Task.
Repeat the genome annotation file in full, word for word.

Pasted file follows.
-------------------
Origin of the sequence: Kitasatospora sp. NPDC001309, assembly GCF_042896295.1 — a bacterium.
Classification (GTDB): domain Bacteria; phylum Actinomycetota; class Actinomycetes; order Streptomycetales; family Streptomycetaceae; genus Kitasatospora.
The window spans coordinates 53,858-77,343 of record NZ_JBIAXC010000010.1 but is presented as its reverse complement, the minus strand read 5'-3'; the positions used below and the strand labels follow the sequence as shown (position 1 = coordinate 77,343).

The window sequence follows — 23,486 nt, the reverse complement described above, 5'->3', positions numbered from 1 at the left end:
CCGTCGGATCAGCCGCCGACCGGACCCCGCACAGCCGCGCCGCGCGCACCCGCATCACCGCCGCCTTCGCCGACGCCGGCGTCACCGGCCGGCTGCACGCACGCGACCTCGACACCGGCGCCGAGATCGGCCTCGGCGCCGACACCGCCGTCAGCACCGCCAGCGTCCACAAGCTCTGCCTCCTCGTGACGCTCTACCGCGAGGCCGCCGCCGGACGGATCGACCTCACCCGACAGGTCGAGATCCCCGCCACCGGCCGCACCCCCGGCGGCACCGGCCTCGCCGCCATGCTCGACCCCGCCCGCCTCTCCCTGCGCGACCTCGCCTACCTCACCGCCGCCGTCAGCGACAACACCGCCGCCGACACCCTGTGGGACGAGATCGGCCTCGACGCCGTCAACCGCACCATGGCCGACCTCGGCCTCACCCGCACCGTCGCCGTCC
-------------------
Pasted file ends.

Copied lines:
Origin of the sequence: Kitasatospora sp. NPDC001309, assembly GCF_042896295.1 — a bacterium.
Classification (GTDB): domain Bacteria; phylum Actinomycetota; class Actinomycetes; order Streptomycetales; family Streptomycetaceae; genus Kitasatospora.
The window spans coordinates 53,858-77,343 of record NZ_JBIAXC010000010.1 but is presented as its reverse complement, the minus strand read 5'-3'; the positions used below and the strand labels follow the sequence as shown (position 1 = coordinate 77,343).

The window sequence follows — 23,486 nt, the reverse complement described above, 5'->3', positions numbered from 1 at the left end:
CCGTCGGATCAGCCGCCGACCGGACCCCGCACAGCCGCGCCGCGCGCACCCGCATCACCGCCGCCTTCGCCGACGCCGGCGTCACCGGCCGGCTGCACGCACGCGACCTCGACACCGGCGCCGAGATCGGCCTCGGCGCCGACACCGCCGTCAGCACCGCCAGCGTCCACAAGCTCTGCCTCCTCGTGACGCTCTACCGCGAGGCCGCCGCCGGACGGATCGACCTCACCCGACAGGTCGAGATCCCCGCCACCGGCCGCACCCCCGGCGGCACCGGCCTCGCCGCCATGCTCGACCCCGCCCGCCTCTCCCTGCGCGACCTCGCCTACCTCACCGCCGCCGTCAGCGACAACACCGCCGCCGACACCCTGTGGGACGAGATCGGCCTCGACGCCGTCAACCGCACCATGGCCGACCTCGGCCTCACCCGCACCGTCGCCGTCC